Bargain: Little Free Library
Overview: Little Free Library (LFL) is a book exchange – “take a book, leave a book”. They’re most commonly found as little wooden boxes on posts in peoples’ front yards. The goal is to make books accessible in every community.
History: Todd Bol of Hudson, WI, built the first Little Free Library (though it wasn’t called that at the time) as a tribute to his mother, a teacher and book-lover. It was a little replica of a one room school house that he put up in his front yard with a sign that said FREE BOOKS. Soon, others were requesting libraries to put in their own yards. With the help of some skilled craftsmen and effective marketing, Little Free Library became a full-fledged non-profit in 2012. Since then, over 36,000 Little Free Libraries have been registered worldwide.
- Books are free!
- You never know what you’ll find. It’s somewhere you want to stop every time you go by.
- It’s easy to find a Little Free Library near you.
- They promote literacy and a community of readers.
- Leaving a book really gives you the warm fuzzies.
- You never know what you’ll find. Sometimes you may not want to take anything.
- Books are in used condition.
- Possible damage due to weather if the Little Free Library is not structurally sound.
- Stock may be low.
- Some people take advantage, doing a lot of taking and not a lot of leaving.
My first experience with Little Free Libraries was years ago, probably in the early stages of Little Free Library becoming an organization (though I’m not sure it was an official LFL). My neighbors across the street put up a little house library with a “take a book, leave a book” sign. I live smack dab in between an elementary school and a middle school, so it made a lot of sense. I was excited about it – I went across the street and checked all the time, usually leaving more than I took.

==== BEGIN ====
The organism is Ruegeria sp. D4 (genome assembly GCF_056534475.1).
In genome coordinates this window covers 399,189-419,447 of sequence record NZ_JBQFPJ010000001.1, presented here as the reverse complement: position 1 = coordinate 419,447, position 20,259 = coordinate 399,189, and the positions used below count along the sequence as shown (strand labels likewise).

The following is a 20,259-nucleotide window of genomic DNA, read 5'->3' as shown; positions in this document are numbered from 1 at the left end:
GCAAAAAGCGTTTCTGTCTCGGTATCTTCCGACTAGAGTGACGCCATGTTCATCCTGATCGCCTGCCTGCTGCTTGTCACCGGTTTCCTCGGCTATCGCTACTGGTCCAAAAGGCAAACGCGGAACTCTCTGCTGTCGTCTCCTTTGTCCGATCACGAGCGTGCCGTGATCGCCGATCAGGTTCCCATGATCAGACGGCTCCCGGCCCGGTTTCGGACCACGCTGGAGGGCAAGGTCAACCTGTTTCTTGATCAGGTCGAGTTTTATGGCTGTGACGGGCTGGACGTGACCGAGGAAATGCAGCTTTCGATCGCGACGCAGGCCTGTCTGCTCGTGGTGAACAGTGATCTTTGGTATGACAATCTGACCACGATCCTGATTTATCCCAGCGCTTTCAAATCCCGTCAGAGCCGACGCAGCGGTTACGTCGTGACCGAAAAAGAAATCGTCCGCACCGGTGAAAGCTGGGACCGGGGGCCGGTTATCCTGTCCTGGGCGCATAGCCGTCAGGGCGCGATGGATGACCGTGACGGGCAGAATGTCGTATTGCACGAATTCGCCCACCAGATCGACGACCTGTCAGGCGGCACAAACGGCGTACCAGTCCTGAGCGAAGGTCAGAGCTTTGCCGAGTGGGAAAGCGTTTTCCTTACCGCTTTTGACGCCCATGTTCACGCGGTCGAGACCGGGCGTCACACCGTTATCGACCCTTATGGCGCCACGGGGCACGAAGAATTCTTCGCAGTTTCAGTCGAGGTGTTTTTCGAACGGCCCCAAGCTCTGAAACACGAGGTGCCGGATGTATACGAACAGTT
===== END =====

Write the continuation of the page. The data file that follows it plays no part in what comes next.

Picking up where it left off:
Fast forward a good 5 years or so and transport across the country to present day. I moved not too long ago and saw a bright pink box while driving from my old apartment to my new apartment. I hadn’t seen any little libraries in my new state, so I was instantly interested and excited!
This is my local Little Free Library.
It’s separated into adult books up top, kids books on the bottom. There are even little bookmarks made by the kids of the house that it resides at.
This is me leaving my proof of Marcelo in the Real World by Francisco X. Stork.
I leave things in this particular LFL often – books that I’ve tried to sell/trade with no luck. I’ve only actually taken one book from this one which was Life After Life by Kate Atkinson. I haven’t read it yet, but the book itself is in great condition.
I figured I should check out some more LFLs for this post, so I consulted their website to find more by me. You can go to their map, put in your location, and it will tell you all of the registered Little Free Libraries around you. Here’s the Denver metro area:
I visited a few near me. They were darling and it was apparent that their stewards (what LFL calls the owners) truly cared about having books in their communities.
This one had a bench next to it for reading or resting. There was an adorable note from a kiddo too:
Hello everyone. Thank you for your continues support of the little free library. <3, Gwen
This one also had a bench. I was impressed by the cool decor and the lights that outline the roof. So fancy!
I liked this one the best for many reasons. It’s super colorful, the shingle roof is so cute, and it was packed to the brim with books! Do you see that back layer?!
I highly recommend you check out a local Little Free Library. Bring some books that are collecting dust and share them with your community. Maybe you’ll find something you want to take! And if you have the means and desire, consider putting a Little Free Library in your yard to share some much needed book love in your community!
P.S. Check out their Twitter page for some of the most creative and unique little lending libraries I’ve ever seen!